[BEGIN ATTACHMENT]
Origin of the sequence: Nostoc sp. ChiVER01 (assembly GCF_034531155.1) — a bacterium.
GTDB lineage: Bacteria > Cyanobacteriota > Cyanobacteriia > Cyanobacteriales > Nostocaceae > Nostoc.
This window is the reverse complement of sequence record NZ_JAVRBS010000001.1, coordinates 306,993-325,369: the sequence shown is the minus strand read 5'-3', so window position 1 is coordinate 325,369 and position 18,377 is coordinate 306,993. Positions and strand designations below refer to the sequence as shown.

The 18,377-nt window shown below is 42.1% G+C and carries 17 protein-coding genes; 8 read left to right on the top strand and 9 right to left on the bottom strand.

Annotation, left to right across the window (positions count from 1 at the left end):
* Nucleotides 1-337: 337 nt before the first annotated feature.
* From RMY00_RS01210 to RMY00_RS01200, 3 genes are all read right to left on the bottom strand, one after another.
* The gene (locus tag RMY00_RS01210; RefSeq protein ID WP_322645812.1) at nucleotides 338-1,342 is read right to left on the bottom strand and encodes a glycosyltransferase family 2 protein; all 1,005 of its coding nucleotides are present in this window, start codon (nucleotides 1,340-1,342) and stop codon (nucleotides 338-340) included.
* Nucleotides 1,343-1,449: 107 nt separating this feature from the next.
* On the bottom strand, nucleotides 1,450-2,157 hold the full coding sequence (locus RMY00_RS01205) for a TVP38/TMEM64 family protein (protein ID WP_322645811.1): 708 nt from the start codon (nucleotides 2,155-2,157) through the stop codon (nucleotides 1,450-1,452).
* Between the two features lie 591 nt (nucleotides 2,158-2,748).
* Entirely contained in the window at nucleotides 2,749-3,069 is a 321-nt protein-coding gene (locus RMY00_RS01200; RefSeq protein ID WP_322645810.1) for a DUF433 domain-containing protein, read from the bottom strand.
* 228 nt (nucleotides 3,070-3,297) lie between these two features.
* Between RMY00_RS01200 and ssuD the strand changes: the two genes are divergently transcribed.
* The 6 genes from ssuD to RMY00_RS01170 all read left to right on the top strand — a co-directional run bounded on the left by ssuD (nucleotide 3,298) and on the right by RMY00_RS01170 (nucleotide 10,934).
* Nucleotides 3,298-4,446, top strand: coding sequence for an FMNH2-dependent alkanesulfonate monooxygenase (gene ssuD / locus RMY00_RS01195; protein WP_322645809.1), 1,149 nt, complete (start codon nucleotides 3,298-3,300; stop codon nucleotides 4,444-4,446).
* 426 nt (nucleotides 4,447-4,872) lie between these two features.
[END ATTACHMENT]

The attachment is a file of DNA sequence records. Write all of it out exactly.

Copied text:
Origin of the sequence: Nostoc sp. ChiVER01 (assembly GCF_034531155.1) — a bacterium.
GTDB lineage: Bacteria > Cyanobacteriota > Cyanobacteriia > Cyanobacteriales > Nostocaceae > Nostoc.
This window is the reverse complement of sequence record NZ_JAVRBS010000001.1, coordinates 306,993-325,369: the sequence shown is the minus strand read 5'-3', so window position 1 is coordinate 325,369 and position 18,377 is coordinate 306,993. Positions and strand designations below refer to the sequence as shown.

The 18,377-nt window shown below is 42.1% G+C and carries 17 protein-coding genes; 8 read left to right on the top strand and 9 right to left on the bottom strand.

Annotation, left to right across the window (positions count from 1 at the left end):
* Nucleotides 1-337: 337 nt before the first annotated feature.
* From RMY00_RS01210 to RMY00_RS01200, 3 genes are all read right to left on the bottom strand, one after another.
* The gene (locus tag RMY00_RS01210; RefSeq protein ID WP_322645812.1) at nucleotides 338-1,342 is read right to left on the bottom strand and encodes a glycosyltransferase family 2 protein; all 1,005 of its coding nucleotides are present in this window, start codon (nucleotides 1,340-1,342) and stop codon (nucleotides 338-340) included.
* Nucleotides 1,343-1,449: 107 nt separating this feature from the next.
* On the bottom strand, nucleotides 1,450-2,157 hold the full coding sequence (locus RMY00_RS01205) for a TVP38/TMEM64 family protein (protein ID WP_322645811.1): 708 nt from the start codon (nucleotides 2,155-2,157) through the stop codon (nucleotides 1,450-1,452).
* Between the two features lie 591 nt (nucleotides 2,158-2,748).
* Entirely contained in the window at nucleotides 2,749-3,069 is a 321-nt protein-coding gene (locus RMY00_RS01200; RefSeq protein ID WP_322645810.1) for a DUF433 domain-containing protein, read from the bottom strand.
* 228 nt (nucleotides 3,070-3,297) lie between these two features.
* Between RMY00_RS01200 and ssuD the strand changes: the two genes are divergently transcribed.
* The 6 genes from ssuD to RMY00_RS01170 all read left to right on the top strand — a co-directional run bounded on the left by ssuD (nucleotide 3,298) and on the right by RMY00_RS01170 (nucleotide 10,934).
* Nucleotides 3,298-4,446, top strand: coding sequence for an FMNH2-dependent alkanesulfonate monooxygenase (gene ssuD / locus RMY00_RS01195; protein WP_322645809.1), 1,149 nt, complete (start codon nucleotides 3,298-3,300; stop codon nucleotides 4,444-4,446).
* 426 nt (nucleotides 4,447-4,872) lie between these two features.